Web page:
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By Harry Anderson
Virginia (“Ginny”) Martin lives in Glocester, Rhode Island. Gillian (“Gill”) Riddick lives in Gloucester, England. They have been close friends for 42 years. The remarkable thing, though, is Ginny and Gill have never met.
“How can that be?” a visitor asked Ginny.
“It all began in 1976 when I wrote my first letter to Gill.”
Back then, America was celebrating its bicentennial, and Ponaganset High School’s Band Parents Association thought it a good idea to connect with Glocester’s “sister city” – Gloucester, England, reasoning that the school’s wind ensemble, made up by 62 students, would be perfect ambassadors. Under the direction of the late Nedo Pandolfi, the ensemble’s music-maker had become well known in Rhode Island and beyond.
Overcoming the improbability of raising money to finance such a scheme in just three months, the combined efforts of the Association and the students themselves succeeded. A key component to the scheme was to find someone in England who was in sync with the idea and who would schedule performing dates and handle such other logistics as finding families to house the students for six days. That someone was found: Denis Taylor and his right hand man, Keith Riddick.
Because the Riddicks’ youngest son, Mark, was also a trumpet player, Lee Martin’s billet was their home. He would return to Rhode Island, telling of his adventures and of the graciousness of his host family. Ginny immediately posted a thank-you letter. Forty-two years later, she is still writing letters to the woman who, for six days so long ago, had taken Lee under her wing.
Back and forth across “the pond” (in the lingo of the Brits) the exchange of letters flew. “About every three weeks,” Ginny reckons, “we write to each other. From the start Gill and I hit it off. There’s nothing fake about her, and she’s funny at times. I feel very comfortable with her, and the feeling is mutual. In fact, in her last letter Gill says she loves my letters a lot, so much so that she re-reads them over and over. And she says they make her feel close to me. I can say the same thing about hers.”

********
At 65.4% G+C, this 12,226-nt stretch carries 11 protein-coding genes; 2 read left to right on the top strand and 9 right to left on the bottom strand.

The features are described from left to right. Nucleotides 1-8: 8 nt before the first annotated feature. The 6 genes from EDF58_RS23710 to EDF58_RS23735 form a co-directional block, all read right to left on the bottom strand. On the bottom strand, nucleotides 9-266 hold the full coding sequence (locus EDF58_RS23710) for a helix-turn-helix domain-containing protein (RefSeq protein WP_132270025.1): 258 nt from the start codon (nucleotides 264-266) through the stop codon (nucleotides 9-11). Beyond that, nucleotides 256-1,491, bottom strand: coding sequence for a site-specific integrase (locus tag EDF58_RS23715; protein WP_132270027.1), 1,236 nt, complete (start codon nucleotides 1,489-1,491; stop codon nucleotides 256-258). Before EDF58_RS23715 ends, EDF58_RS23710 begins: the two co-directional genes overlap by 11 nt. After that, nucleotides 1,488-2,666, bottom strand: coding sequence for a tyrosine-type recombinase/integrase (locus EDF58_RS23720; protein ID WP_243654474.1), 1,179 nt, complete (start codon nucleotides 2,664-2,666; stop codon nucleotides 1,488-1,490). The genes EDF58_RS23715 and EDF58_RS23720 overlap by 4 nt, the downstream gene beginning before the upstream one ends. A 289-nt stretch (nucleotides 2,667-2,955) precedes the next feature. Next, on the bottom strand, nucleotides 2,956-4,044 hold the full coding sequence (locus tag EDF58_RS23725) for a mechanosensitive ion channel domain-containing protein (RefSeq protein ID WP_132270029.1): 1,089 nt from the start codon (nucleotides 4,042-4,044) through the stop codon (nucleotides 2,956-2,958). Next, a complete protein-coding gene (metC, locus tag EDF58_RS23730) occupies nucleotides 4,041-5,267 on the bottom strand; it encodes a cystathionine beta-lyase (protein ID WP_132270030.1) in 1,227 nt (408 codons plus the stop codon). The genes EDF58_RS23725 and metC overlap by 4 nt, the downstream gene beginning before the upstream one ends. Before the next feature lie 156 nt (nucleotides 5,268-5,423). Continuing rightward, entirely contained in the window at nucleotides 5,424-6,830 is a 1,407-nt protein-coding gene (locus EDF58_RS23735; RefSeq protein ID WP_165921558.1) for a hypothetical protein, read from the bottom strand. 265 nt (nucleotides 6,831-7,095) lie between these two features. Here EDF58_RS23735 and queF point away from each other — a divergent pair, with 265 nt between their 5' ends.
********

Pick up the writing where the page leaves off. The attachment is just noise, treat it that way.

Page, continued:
Ginny’s visitor, knowing how hard put many of us are to find something to say to fill two or more hand-written pages, asked what she is telling Gill.
“Anything and everything. We write about our families, our flower gardens, our complaints – that’s how the English say our health issues. Sometimes we share recipes. Have you ever tasted sticky toffee pudding? Gill sent me that recipe and I can’t get enough of it. Delicious!”
“I’ve just done some math,” her visitor interrupted. “Let’s say your letters average four pages and you write about twelve a year. That’s forty-eight pages a year. Times that by forty-two years . . . Do you realize you’ve written 2,016 pages? That’s about six full-length books!”
“It is? Come to think of it, maybe if you put all the letters together they amount to my autobiography. Wow!”
She opens one of the two scrap books on the kitchen table to a page with photographs of the Riddicks. One shows Keith and Gill hand in hand, he with sandy hair and she a brunette. Both are smiling and full of life.
“Gill mailed me this shortly after they took Lee in. You know, that was a hard letter for Gill to write after Keith died of some blood disease. Maybe leukemia. I know how hard it was because I lost my husband, too.”
After a pause, Ginny continued, telling that the exchange of letters has now become more important than ever. “Gill, you see, is now house-bound. She needs a walker to get around. After her knee replacement, an infection set in, and she went back to hospital for more surgery. Then blood clots formed. That’s what killed her mother. In fact, twice Gill came close to dying. Our letters keep us connected, and all of us need connections, right? As she said in one of her letters, wherever you live the problems are the same. Writing, she said, gets us straight to our humanity and I agree! Maybe I got this from my mother, who kept every single card and letter that came in her mail, even love letters my father wrote when he was in the military. I especially like the cards she got when I was born.”
Another pause. Then, “I can’t help but feel sad about kids today who think they’re connecting by texting. They’re not. They use shortcuts and make up so-called words. I wonder if they know what a sentence is? When you write a letter you can take your time and think. You don’t want to dash off just a short note. And what you say in a letter can be cherished and kept and re-read forever.”
How well Ginny’s visitor understood the truth of her slant on things, for it was his letters sent to Gloucester, England, in 1976 that got the ball rolling and that eventually led to the lasting friendship of two unmet women.